And he entered into a boat, and crossed over, and came into his own city. (ASV)
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Matthew = Paralytic Healing story 9:1 after Jewrassic Pork story.
Mark = Paralytic Healing story 2:1 way before Jewrassic Pork story.
We've seen now that after the Gerassic Pork story 'Mark' starts the Jairus' Daughter story while 'Matthew' starts the Paralytic Healing story . 'Mark's' Paralytic Healing story was in Chapter 2 ('Mark's' Gerassic Pork story is in Chapter 5). [B]Since 'Mark' and 'Matthew' have different chronologies and at most one of them could be historical, there must be at least one chronological error[/B]. The question now becomes [B]how serious[/B] is this error? Apologists claim as a defense that changing chronologies was an accepted literary practice 2,000 years ago. Let's look at [B]possible reasons why[/B] 'Matthew' changed 'Mark's' chronology. If 'Matthew's' reason was to emphasize some point or teaching the error would be less serious as 'Matthew' may have sacrificed technical accuracy for what he considered a superior story as to content presented. On the other hand, if 'Matthew's' reason was to avoid an error or errors if 'Mark's' chronology was followed, a '[B]defensive[/B]' reason, the error would be more serious as this would create more doubt as to the accuracy of 'Matthew's' primary source, 'Mark', in the eyes of 'Matthew'.
As near as I can tell, neither the Church Fathers nor modern Apologists can give us any reason why the different chronology used by 'Matthew' above presents a superior story as to content. This is why their supposed defense stops at the general claim of 'accepted' literary practice and before any specifics.
Now let's look at the two Paralytic Healing stories to see if we can identify any significant differences between the versions of 'Mark' and 'Matthew' which may help explain why 'Matthew' thought that following 'Mark's' chronology as described above would create error:[/COLOR]
Mark 2: (KJV) 1 'And again he entered into Capernaum after some days; and it was noised that he was in the house. 2 And straightway many were gathered together, insomuch that there was no room to receive them, no, not so much as about the door: and he preached the word unto them. 3 And they come unto him, bringing one sick of the palsy, which was borne of four. 4 And when they could not come nigh unto him for the press, they uncovered the roof where he was: and when they had broken it up, they let down the bed wherein the sick of the palsy lay. 5 When Jesus saw their faith, he said unto the sick of the palsy, Son, thy sins be forgiven thee. 6 But there was certain of the scribes sitting there, and reasoning in their hearts, 7 Why doth this man thus speak blasphemies? who can forgive sins but God only? 8 And immediately when Jesus perceived in his spirit that they so reasoned within themselves, he said unto them, Why reason ye these things in your hearts? 9 Whether is it easier to say to the sick of the palsy, Thy sins be forgiven thee; or to say, Arise, and take up thy bed, and walk? 10 But that ye may know that the Son of man hath power on earth to forgive sins, (he saith to the sick of the palsy,) 11 I say unto thee, Arise, and take up thy bed, and go thy way into thine house. 12 And immediately he arose, took up the bed, and went forth before them all; insomuch that they were all amazed, and glorified God, saying, We never saw it on this fashion.'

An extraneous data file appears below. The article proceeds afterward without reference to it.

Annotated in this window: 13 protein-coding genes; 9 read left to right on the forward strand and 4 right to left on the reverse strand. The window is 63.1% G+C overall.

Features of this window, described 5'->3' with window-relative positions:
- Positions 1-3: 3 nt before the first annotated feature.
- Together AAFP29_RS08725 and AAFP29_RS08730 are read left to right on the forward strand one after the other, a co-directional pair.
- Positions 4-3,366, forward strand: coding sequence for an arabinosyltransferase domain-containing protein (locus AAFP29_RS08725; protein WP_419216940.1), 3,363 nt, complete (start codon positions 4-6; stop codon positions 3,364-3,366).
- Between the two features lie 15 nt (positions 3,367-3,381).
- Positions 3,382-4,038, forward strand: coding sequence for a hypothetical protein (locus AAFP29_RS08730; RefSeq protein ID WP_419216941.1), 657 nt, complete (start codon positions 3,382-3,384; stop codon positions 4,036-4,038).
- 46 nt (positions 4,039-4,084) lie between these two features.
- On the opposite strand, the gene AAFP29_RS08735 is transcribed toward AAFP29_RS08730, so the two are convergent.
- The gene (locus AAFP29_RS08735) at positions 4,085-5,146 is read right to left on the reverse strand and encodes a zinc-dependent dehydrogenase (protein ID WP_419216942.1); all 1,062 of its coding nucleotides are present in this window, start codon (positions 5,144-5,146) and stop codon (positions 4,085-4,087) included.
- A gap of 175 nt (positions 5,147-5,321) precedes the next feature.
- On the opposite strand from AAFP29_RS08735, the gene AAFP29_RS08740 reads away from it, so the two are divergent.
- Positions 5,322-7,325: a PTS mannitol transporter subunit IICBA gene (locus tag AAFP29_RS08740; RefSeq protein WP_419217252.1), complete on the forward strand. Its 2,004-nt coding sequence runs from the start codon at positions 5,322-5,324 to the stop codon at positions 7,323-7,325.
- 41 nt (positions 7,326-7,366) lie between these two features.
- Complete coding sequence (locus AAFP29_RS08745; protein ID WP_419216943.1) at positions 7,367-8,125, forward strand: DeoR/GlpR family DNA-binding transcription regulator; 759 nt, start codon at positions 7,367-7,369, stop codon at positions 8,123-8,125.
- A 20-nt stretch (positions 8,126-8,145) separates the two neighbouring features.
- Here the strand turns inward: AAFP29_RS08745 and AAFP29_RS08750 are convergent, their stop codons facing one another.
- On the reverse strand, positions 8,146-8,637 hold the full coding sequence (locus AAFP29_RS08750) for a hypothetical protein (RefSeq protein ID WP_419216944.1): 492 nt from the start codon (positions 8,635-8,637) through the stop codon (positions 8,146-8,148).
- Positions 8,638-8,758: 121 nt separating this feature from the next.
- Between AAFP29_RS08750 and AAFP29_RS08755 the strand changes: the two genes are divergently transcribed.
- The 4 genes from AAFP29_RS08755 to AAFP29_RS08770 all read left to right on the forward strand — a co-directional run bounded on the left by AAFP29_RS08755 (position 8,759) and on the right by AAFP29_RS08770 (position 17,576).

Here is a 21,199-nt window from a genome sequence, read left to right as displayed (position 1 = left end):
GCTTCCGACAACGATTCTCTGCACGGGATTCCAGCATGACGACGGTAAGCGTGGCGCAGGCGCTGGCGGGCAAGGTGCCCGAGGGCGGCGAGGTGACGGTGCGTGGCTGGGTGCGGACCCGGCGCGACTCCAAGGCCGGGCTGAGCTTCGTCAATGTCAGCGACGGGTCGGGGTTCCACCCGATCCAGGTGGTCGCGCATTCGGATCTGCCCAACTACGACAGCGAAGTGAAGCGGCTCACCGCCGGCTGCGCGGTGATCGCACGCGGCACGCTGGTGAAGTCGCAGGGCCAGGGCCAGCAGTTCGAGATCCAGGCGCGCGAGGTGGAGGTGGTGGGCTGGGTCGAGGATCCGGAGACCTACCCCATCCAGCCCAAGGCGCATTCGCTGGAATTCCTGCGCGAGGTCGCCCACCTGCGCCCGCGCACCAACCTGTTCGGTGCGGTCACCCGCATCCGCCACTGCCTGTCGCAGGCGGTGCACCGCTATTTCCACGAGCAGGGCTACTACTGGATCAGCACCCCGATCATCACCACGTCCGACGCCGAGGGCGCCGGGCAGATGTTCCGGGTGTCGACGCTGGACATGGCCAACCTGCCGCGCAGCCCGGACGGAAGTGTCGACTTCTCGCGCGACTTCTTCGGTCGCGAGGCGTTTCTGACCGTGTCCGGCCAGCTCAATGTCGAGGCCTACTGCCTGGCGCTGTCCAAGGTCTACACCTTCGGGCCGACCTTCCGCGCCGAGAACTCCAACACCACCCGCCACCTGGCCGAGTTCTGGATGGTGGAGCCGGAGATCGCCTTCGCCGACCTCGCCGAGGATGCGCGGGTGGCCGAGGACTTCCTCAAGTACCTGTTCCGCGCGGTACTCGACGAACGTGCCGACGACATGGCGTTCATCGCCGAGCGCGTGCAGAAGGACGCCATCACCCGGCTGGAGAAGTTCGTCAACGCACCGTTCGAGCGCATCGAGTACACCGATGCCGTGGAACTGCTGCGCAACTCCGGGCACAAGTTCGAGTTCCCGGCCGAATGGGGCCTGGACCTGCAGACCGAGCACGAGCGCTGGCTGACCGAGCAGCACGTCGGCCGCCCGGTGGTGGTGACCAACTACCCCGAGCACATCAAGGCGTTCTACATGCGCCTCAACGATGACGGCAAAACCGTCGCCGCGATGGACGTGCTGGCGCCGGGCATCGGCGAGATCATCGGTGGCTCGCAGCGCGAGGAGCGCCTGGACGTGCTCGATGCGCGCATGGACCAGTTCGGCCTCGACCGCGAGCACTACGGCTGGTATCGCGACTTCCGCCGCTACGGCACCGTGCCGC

Matthew 9: (KJV) 1 'And he entered into a ship, and passed over, and came into his own city. 2 And, behold, they brought to him a man sick of the palsy, lying on a bed: and Jesus seeing their faith said unto the sick of the palsy; Son, be of good cheer; thy sins be forgiven thee. 3 And, behold, certain of the scribes said within themselves, This man blasphemeth. 4 And Jesus knowing their thoughts said, Wherefore think ye evil in your hearts? 5 For whether is easier, to say, Thy sins be forgiven thee; or to say, Arise, and walk? 6 But that ye may know that the Son of man hath power on earth to forgive sins, (then saith he to the sick of the palsy,) Arise, take up thy bed, and go unto thine house. 7 And he arose, and departed to his house. 8 But when the multitudes saw it, they marvelled, and glorified God, which had given such power unto men.'
[COLOR=Blue]We see here two [B]significant differences[/B] between 'Mark' and 'Matthew':
1) 'Mark' indicates that the location was [B]Capernaum[/B] which was Jesus' home. KJV above has mistranslated "he was in the house" which should be "he was at home" which most moderns versions have. 'Matthew' agrees that Jesus was in his hometown but [B]deletes[/B] the specific identification of Capernaum.
2) 'Mark' indicates that [B]everyone[/B] present appreciated the miracle performed, even apparently the scribes. 'Matthew' qualifies that it was the '[B]multitudes[/B]' who appreciated the miracle apparently leaving out the Scribes.[/COLOR]
--JoeWallack 13:37, 10 Feb 2008 (CST)
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